You may have noticed that I didn’t post a TBR pile this month on my bookstagram (@worldswithinpages) or here on my blog and there’s a reason for that. These past few weeks have been super weird for me when it comes to reading. I am not in a reading SLUMP per se, but I am definitely going through a weird spot in my reading habits. Let me explain…

Before April, if you would have asked me to read a thriller novel, I would have told you I was not interested. Thriller/mystery used to be my LEAST favorite genre for various reasons and I would avoid them at all costs. However, during April, I completely abandoned that notion and I read almost nothing BUT thrillers back-to-back. I have NO idea what happened, it just did.

It all started when I read The Girls in the Garden by Lisa Jewell. I picked it up randomly and after realizing that it had been on my shelf for quite some time and had not yet been read. I figured, after hearing some amazing reviews for it, that it would be a good bet. It was! I really enjoyed it and I am glad that my whims lead me to want to read it. However, it started a snowball effect of ONLY wanting to read thrillers. I didn’t want to read regular fiction, I didn’t want to read anything YA, and I didn’t want to read fantasy (my long-standing favorite genre). For some reason, all my brain wants right now is thrillers, thrillers, thrillers. Since then, I have read a total of 4 thriller/mystery/horror-type books… and I don’t see myself slowing down or changing course.

I started to fight this feeling for a little while when it first started creeping in, but I realized a few things. The first and most important thing I realized was that I read for fun! I don’t get paid to read and I don’t read for anyone else’s benefit but my own. Why pressure myself to read anything other than EXACTLY what I want to read, when I want to read it? The second thing I realized was that I have been blocked out SO many books by being exclusionary to the thriller genre. I am YEARS behind on reading what thriller fans have been loving and I have so much to catch up on! I will never run out of books to read now haha!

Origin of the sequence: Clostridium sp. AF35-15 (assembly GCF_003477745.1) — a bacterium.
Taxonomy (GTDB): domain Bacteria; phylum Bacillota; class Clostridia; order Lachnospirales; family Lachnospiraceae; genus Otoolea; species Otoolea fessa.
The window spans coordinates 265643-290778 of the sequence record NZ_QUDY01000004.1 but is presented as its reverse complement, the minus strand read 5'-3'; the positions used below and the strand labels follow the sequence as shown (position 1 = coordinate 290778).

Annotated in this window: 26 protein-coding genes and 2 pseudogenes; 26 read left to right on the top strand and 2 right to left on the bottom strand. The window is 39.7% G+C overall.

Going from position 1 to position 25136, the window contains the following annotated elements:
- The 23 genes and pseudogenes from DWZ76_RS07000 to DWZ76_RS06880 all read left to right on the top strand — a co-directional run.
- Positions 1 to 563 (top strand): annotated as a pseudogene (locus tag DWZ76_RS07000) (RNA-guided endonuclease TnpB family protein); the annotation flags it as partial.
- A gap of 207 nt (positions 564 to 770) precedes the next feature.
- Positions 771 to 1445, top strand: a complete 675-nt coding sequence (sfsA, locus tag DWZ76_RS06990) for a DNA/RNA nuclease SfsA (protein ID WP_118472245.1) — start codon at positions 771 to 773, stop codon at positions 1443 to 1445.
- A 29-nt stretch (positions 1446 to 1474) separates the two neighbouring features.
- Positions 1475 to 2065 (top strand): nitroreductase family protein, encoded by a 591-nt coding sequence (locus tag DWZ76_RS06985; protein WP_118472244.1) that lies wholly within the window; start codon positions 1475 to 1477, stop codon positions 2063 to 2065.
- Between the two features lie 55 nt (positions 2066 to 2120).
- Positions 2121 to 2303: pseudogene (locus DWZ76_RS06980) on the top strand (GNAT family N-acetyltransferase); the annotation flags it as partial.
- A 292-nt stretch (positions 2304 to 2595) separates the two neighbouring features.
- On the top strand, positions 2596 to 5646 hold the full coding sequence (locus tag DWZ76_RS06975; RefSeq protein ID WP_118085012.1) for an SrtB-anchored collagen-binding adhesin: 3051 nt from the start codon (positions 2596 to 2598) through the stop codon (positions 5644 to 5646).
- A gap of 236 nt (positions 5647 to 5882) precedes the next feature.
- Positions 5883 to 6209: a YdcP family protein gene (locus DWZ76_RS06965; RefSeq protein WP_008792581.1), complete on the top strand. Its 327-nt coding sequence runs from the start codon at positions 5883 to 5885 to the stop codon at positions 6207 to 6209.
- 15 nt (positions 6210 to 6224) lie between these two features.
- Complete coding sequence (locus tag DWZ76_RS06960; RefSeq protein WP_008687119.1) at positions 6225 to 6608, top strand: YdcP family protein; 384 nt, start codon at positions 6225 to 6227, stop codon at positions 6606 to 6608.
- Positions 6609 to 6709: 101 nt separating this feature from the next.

Another reason why I am not setting up a TBR pile this month is because I ALWAYS deviate from it. Every single time I set up a stack of 10+ books, I read maybe 3 from that pile. That’s always okay by me, but then I feel like there’s a feeling of guilt that I put on myself for not acheiving some sort of goal. I also have this weird thing that happens where, as soon as I say I am going to read a book by x date, I don’t want to read it anymore because it feels like a homework assignment (gross). Sitting and thinking about this more makes me wonder if I should never go back to a TBR pile again… time will tell!

Because of my weird reading mood I am currently in, I will not be setting up a TBR pile this month. I am going to read exactly what I want to read, when I want to read it. If that means that I divert away from thrillers to read something else, that’s fine by me! I think my brain is trying to teach me that I need to get back to reading what I love and not what I feel obligated to read and I am going to ride that wave as long as I can! Like I said, I read because I love books and I can’t wait to read more of the books that remind me of that!

I will say that I do have two hopefuls for this month that I would like to read: The Blind Assassin by Margaret Atwood and Final Girls by Riley Sagar. I have heard INCREDIBLE things about both books and I am excited to dive into both of them!

I know this was a bit of a rambly post, but I am still trying to figure out what the heck is happening to my reading mood and feelings lately. I have no explanation for it, so I am just taking it book by book haha!

How do you feel about TBRs? Are you good at adhering to them or do you always deviate like I do?

 

Review: Unbury Carol by Josh Malerman

Review: Unbury Carol by Josh Malerman

First and foremost, I want to extend my sincere appreciation to my friends at Penguin Random House for sending me a copy of Unbury Carol in exchange for an honest review. I am so appreciative of their generosity and I always love working with them!